By Leighona Bernstein
Original story here.
Cow hugging, known as “koe knuffelen” in Dutch, has emerged as a new wellness trend, complete with YouTube videos, an international media hype, and plenty of uptake on Instagram. The practice entails hugging a cow and sharing a mutual moment of relaxation with the animal as a way of offering solace to the soul, one encouraged by the animal’s slower heartbeat and higher body temperature.
On one hand, it is great news that cows are being included in pop-culture trends; on the other, we recognize just how extreme this is from the practicality of animal production. While cow hugs may result in lots of likes on Instagram making the human feel great, it does not address that animal’s management and well-being. And it certainly doesn’t equate to the on-farm management teams of farmers, veterinarians, nutritionists, hoof trimmers, and others who are dedicated to ensuring cow comfort and health is top-priority. Over the last 11 years, the National Farmers Assuring Responsible Management (FARM) Animal Care program has provided science-based proof points so customers and consumers feel confident their dairy products are produced in an ethical and humane manner.
The FARM program establishes animal care guidelines written by dairy farmers, animal scientists, veterinarians, and cooperative and processor staff that participating farmers follow for each cow and calf. FARM also provides resources to help enhance on-farm animal care with or without the bovine embrace or social media attention.
A range of topics
Tough topics like fitness to transport, nonambulatory care, and euthanasia are in stark contrast to hugging and hashtags. That does not mean they are any less a part of animal care. The FARM program offers materials, resources, and tools that cover it all and very much recognizes that every aspect of animal care is essential to a farm’s profitability and sustainability.
These resources, like herd health plan templates, are designed to help farmers and their workforce execute excellence in animal care. Cow care agreements help to develop accountability for those with direct animal care responsibilities and offer a backstop if drift occurs. A Veterinary Client Patient Relationship (VCPR) cements the importance of working with the Veterinarian of Record when making decisions concerning animal health and care.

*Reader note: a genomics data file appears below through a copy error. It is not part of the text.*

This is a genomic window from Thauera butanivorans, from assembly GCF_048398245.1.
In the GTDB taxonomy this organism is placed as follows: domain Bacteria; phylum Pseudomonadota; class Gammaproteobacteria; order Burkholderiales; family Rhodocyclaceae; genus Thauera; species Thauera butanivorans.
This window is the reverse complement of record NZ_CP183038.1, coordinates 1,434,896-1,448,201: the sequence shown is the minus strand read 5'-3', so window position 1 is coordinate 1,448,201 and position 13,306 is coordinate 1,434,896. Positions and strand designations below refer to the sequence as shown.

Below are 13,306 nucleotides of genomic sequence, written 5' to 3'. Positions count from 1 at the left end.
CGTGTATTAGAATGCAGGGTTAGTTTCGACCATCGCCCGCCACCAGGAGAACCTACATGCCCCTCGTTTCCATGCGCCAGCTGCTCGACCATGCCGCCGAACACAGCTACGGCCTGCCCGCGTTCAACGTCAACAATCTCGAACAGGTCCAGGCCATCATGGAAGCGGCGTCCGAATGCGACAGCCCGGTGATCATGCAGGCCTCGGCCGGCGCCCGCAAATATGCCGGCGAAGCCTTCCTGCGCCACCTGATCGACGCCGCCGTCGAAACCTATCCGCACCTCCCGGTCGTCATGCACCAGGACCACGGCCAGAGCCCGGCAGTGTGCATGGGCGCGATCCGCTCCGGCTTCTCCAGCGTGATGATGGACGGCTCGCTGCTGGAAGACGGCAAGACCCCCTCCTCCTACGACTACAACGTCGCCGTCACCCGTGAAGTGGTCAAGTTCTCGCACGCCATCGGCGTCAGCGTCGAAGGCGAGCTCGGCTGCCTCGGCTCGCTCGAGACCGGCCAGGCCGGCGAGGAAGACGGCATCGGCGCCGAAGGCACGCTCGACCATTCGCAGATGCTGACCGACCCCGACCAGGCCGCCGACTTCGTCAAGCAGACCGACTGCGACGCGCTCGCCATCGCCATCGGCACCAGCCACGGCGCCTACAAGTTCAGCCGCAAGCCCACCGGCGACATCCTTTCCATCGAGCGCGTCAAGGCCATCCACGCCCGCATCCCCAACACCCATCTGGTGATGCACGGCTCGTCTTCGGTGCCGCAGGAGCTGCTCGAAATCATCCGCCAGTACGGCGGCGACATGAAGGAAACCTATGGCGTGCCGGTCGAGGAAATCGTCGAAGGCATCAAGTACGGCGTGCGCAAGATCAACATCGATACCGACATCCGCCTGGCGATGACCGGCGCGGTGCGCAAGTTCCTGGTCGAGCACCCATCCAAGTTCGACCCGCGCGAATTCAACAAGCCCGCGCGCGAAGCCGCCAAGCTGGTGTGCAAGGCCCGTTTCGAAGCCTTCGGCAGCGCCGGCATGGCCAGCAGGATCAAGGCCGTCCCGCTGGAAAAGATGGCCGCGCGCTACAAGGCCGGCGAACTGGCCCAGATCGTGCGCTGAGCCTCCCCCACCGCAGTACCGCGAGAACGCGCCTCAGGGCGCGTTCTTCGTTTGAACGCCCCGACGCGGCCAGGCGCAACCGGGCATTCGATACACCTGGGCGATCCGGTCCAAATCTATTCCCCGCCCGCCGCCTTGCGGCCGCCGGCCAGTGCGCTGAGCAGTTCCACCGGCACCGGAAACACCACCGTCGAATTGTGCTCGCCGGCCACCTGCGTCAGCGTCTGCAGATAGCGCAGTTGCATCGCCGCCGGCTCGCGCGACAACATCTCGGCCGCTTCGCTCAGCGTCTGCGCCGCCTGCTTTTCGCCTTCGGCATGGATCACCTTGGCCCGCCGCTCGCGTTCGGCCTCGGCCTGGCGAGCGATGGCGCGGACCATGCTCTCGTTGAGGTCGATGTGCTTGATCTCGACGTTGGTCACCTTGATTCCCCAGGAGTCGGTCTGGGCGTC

FARM further recognizes the value of partnerships and works closely with the internal dairy industry stakeholders to create valuable resources. Recently, FARM released the I Care video with support from Alltech, Elanco, and the Animal Agriculture Alliance. This 10-minute video outlines the importance of animal care for dairy employees, and the joint commitment of employees, supervisors, and farm owners to work together to protect their livelihood and the well-being of the animals in their care. It also shares the intent of animal activists, undercover employee tactics, and encourages employees to alert supervisors when something is not right. Dairy farmers interested in incorporating the video into their training programs should email firstname.lastname@example.org.
A well-managed dairy involves tough decisions, dedication, and planning. Within the FARM program, participants are expected to maintain documentation for a variety of the day-to-day operations on the farm. This process is critically important for training, accountability, and execution of short- and long-term goals related to animal care.
The FARM Animal Care program comes down to what all farms strive for: The best possible care for the cows on the farm, day in and day out. It helps customers trust that their milk is responsibly produced and ensures the safety of cows and their caregivers. That’s nothing against a healthy hug – for those who seek it, “koe knuffelen” away.
But having a herd health plan is better.